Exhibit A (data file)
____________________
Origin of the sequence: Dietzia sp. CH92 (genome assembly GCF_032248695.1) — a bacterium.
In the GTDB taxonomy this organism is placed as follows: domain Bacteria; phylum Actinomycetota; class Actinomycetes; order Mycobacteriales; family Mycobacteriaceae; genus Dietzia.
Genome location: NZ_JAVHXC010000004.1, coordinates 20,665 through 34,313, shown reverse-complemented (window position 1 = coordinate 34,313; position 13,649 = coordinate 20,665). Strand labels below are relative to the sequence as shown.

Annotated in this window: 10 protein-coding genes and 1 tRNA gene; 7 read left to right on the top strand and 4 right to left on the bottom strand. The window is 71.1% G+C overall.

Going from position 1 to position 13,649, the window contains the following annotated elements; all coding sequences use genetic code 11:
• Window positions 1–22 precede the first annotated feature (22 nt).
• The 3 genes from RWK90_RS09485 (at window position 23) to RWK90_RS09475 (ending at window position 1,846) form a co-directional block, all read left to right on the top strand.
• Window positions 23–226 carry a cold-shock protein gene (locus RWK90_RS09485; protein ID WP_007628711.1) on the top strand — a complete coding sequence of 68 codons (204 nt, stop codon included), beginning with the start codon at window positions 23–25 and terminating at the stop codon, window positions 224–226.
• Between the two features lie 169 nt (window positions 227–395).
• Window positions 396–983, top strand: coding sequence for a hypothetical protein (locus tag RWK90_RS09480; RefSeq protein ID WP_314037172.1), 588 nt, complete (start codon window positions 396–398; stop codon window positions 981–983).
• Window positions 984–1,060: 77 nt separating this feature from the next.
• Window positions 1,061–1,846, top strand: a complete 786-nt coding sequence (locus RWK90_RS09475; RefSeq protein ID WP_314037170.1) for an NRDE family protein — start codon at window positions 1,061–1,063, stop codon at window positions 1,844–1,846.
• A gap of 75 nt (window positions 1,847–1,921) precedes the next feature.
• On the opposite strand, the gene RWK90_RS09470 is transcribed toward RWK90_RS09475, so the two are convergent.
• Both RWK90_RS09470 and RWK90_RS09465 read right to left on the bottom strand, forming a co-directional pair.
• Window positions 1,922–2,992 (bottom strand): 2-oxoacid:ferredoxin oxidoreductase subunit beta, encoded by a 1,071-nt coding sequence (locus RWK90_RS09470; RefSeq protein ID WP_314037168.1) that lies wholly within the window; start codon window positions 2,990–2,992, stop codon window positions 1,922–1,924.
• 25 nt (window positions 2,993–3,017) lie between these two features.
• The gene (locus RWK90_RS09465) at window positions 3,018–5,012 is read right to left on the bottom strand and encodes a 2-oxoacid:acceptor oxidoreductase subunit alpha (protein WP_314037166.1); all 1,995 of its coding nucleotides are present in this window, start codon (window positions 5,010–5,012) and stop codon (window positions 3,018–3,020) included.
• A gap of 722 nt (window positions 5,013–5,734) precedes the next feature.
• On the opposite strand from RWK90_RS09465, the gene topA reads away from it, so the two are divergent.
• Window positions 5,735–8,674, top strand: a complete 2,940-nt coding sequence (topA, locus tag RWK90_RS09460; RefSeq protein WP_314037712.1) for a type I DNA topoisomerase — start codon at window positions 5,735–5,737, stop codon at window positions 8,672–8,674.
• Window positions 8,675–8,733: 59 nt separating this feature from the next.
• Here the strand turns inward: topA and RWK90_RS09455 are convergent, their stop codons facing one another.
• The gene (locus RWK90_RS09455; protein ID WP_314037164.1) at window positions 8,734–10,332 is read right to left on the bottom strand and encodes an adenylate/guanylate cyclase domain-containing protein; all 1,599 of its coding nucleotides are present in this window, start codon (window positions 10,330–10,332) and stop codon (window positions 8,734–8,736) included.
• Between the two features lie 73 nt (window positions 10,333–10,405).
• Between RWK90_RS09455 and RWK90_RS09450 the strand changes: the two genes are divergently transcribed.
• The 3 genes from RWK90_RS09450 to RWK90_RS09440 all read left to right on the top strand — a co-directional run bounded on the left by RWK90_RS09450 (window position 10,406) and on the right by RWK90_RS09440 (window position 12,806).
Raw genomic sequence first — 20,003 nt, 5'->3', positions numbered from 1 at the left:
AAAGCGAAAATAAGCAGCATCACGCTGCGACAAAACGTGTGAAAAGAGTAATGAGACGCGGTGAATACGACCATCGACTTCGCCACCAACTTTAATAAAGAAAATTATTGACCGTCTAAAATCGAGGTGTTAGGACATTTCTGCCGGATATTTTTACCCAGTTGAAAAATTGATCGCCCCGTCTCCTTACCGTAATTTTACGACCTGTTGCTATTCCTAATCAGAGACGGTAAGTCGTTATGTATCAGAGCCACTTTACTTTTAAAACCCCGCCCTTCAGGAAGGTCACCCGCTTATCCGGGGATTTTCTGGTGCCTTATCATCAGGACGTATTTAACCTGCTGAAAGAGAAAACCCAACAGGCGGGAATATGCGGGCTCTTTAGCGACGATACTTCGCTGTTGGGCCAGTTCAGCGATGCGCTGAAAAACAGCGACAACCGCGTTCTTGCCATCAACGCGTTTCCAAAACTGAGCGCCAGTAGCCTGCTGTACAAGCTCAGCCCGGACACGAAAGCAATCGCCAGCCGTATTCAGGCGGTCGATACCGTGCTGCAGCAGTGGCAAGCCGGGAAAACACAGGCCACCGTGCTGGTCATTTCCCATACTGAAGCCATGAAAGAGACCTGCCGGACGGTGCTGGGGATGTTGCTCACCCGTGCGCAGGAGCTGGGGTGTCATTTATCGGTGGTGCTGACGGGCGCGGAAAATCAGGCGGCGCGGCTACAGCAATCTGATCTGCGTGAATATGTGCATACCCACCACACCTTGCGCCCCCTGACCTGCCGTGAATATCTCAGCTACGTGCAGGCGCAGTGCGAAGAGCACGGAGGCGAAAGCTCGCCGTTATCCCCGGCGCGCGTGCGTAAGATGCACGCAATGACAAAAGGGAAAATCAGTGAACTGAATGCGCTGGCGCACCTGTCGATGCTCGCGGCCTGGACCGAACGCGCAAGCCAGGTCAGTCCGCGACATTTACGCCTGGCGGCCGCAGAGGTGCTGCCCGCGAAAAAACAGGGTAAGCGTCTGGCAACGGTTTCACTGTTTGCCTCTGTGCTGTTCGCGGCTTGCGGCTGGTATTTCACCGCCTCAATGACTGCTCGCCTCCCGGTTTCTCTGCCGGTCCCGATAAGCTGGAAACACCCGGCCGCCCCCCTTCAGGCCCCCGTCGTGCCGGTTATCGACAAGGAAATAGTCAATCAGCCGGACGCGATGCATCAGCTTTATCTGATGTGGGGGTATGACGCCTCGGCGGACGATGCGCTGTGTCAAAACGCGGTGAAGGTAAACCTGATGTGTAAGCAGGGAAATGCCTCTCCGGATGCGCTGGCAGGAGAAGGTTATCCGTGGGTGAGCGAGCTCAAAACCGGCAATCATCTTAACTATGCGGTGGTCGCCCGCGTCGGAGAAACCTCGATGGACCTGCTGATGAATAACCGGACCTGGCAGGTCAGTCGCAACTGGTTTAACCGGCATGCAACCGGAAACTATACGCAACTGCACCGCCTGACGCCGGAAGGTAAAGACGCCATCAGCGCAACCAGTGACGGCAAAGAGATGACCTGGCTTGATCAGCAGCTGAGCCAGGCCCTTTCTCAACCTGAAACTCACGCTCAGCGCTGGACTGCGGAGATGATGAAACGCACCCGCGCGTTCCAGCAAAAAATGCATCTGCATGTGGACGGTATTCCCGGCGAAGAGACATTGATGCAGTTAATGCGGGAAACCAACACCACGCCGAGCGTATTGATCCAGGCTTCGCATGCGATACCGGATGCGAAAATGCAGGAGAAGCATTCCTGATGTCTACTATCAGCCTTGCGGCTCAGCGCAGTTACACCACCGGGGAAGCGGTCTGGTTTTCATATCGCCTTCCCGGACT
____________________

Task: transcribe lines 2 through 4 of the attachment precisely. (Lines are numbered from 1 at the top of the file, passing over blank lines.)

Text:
In the GTDB taxonomy this organism is placed as follows: domain Bacteria; phylum Actinomycetota; class Actinomycetes; order Mycobacteriales; family Mycobacteriaceae; genus Dietzia.
Genome location: NZ_JAVHXC010000004.1, coordinates 20,665 through 34,313, shown reverse-complemented (window position 1 = coordinate 34,313; position 13,649 = coordinate 20,665). Strand labels below are relative to the sequence as shown.

Annotated in this window: 10 protein-coding genes and 1 tRNA gene; 7 read left to right on the top strand and 4 right to left on the bottom strand. The window is 71.1% G+C overall.